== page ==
Diets low in long-chain fats, such as oils, fish, nuts, avocados, and meat, and supplemented with medium-chain fats (triglycerides), such as dairy products and coconut oil, have been associated with skin improvement for some patients. Other means of diminishing scaling of the skin includes applying keratolytic or urea-containing lotions or creams.

While there is no cure for the muscle stiffness, physical therapy may help with movement. Other means in assisting movement might include bracing and support.

Individuals with SLS will likely benefit from special education services in light of their intellectual disability. Speech and language therapy has shown some benefit in improving language performance and augmented communication skills.

Genetic counseling is recommended for affected individuals and their family members.

What are the risk factors for doc 10 (sjogren-larsson type)?

The sjögren-Larsson syndrome is a condition characterized by dry, scaly skin (ichthyosis); neurological problems; and eye problems. These symptoms are apparent in early childhood and usually do not worsen with age.

Risk factors:

  • People with this condition may also have neurological signs and symptoms. Most affected individuals have leukoencephalopathy, which is a change in a type of brain tissue called white matter.
  • Leukoencephalopathy is thought to contribute to many of the neurological signs and symptoms in people with Sjögren-Larsson syndrome.
  • Most affected individuals have intellectual disability that varies from mild to profound and is usually apparent in early childhood
  • People with Sjögren-Larsson syndrome have speech difficulties (dysarthria) and delayed speech. Usually, they can produce only short sentences with poorly formed words.
  • Rarely, do people with this condition have normal intelligence. In addition, approximately 40 percent of people with Sjögren-Larsson syndrome have seizures.
  • Sjögren-Larsson syndrome affects both m

Is there a cure/medications for doc 10 (sjogren-larsson type)?

There is no cure for Sjögren-Larsson syndrome. However, treatment focuses on treating symptoms.


  • Currently, there is no approved, complete cure for Sjögren-Larsson syndrome. However, research on gene therapy to restore the wild gene is underway.
  • Available treatments are mainly symptomatic and involve the treatment of neurologic and cutaneous symptoms. The choice of treatment is based on the severity of the disease.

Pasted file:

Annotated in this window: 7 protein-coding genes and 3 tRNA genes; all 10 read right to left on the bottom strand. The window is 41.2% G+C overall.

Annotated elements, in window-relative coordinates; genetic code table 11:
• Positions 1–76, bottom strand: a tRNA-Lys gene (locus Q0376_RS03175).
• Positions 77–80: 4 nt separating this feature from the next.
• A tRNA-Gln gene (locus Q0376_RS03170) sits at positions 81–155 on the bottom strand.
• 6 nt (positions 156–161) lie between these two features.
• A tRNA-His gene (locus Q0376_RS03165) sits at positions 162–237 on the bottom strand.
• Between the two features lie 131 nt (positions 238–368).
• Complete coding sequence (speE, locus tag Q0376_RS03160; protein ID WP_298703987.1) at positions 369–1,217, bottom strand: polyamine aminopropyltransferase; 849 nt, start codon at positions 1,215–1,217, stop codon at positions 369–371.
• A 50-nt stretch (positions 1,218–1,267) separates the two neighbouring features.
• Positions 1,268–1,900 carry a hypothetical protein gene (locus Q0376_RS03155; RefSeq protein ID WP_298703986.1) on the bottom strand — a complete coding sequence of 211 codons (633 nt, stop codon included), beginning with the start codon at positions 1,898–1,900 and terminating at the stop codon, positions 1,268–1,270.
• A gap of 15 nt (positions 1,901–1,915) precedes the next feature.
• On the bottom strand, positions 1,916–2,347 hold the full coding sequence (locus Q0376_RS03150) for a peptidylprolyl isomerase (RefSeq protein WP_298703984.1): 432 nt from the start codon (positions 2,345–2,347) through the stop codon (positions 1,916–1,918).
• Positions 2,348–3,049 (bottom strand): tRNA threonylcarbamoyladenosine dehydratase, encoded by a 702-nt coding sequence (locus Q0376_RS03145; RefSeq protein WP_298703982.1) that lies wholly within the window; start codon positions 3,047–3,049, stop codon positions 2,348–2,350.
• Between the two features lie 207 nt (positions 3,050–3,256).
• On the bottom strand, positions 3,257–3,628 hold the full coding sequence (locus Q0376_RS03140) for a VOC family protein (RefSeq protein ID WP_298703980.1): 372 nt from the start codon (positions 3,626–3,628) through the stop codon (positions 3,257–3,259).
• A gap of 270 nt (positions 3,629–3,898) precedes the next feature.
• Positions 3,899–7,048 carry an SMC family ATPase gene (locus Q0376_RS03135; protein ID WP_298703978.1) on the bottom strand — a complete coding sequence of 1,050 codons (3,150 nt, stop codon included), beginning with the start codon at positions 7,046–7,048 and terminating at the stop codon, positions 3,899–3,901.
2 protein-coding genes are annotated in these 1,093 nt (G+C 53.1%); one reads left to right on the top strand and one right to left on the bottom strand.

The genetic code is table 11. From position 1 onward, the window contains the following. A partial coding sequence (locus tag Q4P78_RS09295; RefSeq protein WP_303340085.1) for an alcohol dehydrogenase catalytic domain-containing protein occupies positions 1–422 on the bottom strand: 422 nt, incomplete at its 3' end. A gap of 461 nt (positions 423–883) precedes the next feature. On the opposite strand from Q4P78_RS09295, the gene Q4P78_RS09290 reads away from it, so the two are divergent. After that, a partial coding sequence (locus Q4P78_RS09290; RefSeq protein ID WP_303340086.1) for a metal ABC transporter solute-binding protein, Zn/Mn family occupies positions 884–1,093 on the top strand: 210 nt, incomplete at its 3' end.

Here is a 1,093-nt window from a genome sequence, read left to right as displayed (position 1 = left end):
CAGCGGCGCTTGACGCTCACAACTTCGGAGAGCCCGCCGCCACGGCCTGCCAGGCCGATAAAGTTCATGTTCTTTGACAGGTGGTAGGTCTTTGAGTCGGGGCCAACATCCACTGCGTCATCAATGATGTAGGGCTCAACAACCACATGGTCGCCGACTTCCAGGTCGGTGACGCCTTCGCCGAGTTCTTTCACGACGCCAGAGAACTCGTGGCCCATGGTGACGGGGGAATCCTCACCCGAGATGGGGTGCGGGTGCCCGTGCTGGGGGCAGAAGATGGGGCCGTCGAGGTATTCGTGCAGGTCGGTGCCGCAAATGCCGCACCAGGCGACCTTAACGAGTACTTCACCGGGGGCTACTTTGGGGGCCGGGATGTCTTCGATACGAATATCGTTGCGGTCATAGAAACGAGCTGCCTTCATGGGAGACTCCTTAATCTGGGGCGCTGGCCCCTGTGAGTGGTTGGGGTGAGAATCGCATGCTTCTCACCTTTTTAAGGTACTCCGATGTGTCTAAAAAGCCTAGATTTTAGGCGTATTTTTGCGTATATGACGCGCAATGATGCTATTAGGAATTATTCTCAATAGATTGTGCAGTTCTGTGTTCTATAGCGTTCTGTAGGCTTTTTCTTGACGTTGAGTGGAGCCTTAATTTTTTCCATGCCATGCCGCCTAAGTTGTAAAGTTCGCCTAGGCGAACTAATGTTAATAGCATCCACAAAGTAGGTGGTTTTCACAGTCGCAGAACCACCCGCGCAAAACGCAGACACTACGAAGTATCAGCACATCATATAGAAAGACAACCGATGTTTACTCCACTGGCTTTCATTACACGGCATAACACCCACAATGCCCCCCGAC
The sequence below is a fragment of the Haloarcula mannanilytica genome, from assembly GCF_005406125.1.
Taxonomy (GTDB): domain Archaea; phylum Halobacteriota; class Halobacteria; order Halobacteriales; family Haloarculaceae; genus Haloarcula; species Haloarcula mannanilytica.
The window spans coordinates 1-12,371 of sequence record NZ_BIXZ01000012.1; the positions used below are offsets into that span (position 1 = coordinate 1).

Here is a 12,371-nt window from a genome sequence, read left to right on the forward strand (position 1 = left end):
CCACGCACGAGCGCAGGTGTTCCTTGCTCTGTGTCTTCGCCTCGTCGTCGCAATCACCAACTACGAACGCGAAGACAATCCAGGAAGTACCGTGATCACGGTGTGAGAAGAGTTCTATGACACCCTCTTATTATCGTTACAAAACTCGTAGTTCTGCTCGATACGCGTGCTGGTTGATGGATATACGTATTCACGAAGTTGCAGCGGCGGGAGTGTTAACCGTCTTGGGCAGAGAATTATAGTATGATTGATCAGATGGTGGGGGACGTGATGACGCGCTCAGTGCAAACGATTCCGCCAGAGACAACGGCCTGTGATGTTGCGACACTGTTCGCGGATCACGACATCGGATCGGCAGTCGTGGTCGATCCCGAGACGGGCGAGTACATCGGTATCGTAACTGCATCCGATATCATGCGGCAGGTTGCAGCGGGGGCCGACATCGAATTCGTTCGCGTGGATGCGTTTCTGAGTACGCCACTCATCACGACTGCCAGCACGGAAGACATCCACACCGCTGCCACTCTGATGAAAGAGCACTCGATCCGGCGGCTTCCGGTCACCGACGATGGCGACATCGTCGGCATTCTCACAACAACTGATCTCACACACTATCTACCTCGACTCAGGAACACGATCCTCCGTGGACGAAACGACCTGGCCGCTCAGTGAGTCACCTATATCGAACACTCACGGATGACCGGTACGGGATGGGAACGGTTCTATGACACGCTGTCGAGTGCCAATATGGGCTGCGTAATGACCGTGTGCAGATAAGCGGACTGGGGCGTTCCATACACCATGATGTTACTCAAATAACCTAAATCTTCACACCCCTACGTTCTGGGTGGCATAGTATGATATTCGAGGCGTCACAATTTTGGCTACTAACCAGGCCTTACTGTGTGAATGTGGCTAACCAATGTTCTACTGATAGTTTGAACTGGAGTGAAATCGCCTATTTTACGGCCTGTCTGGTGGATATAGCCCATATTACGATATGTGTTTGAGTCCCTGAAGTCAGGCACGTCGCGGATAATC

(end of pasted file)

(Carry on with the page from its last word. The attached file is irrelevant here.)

Treatment of cutaneous symptoms.

  • Emollients: the skin-softening agents such as Petrolatum, dimethicone, and propylene glycol act by filling the fissures.
  • Humectants: lotions containing ammonium lactate, glycerine, hyaluronic acid, gelatin, and urea increases the water content in the epidermis.
  • Keratolytic agents like anthralin, balnetar, and salicylic acid remove scales on the skin.
  • The most recommended topical formulation is lotions containing 2-10 % urea two times per day.

Treatment of spasticity

  • The drugs to treat spasticity include muscle relaxants, benzodiazepines, and anticholinergic drugs.
  • Muscle relaxants include chlorzoxazone, metaxalone, cyclobenzaprine, tizanidine, and orphenadrine.
  • Anticholinergic drugs include atropine, belladonna alkaloids, benztropine mesylate, clidinium, cyclopentolate, darifenacin, and dicyclomine.

Skin manifestations: erythematous and hyperkeratotic appearance at birth, progresses to dry scaly appearance over days,Neurological symptoms: delay in sitting, crawling and walking,Hypertonia , briak tendon reflexes, and ankle ccclonus,Deprived social interactions, delayed speech, seizures, Ophthalmic anomalies: glistening white dots in the retina
Glistening white dots in the retina,Leukoencelopathy
Muscle relaxants include chlorzoxazone, metaxalone, cyclobenzaprine, tizanidine, and orphenadrine, Anticholinergic drugs include atropine, belladonna alkaloids, benztropine mesylate, clidinium, cyclopentolate, darifenacin, and dicyclomine,Keratolytic agents like anthralin, balnetar, and salicylic acid,Humectants such as ammonium lactate, glycerine, hyaluronic acid, gelatin, and urea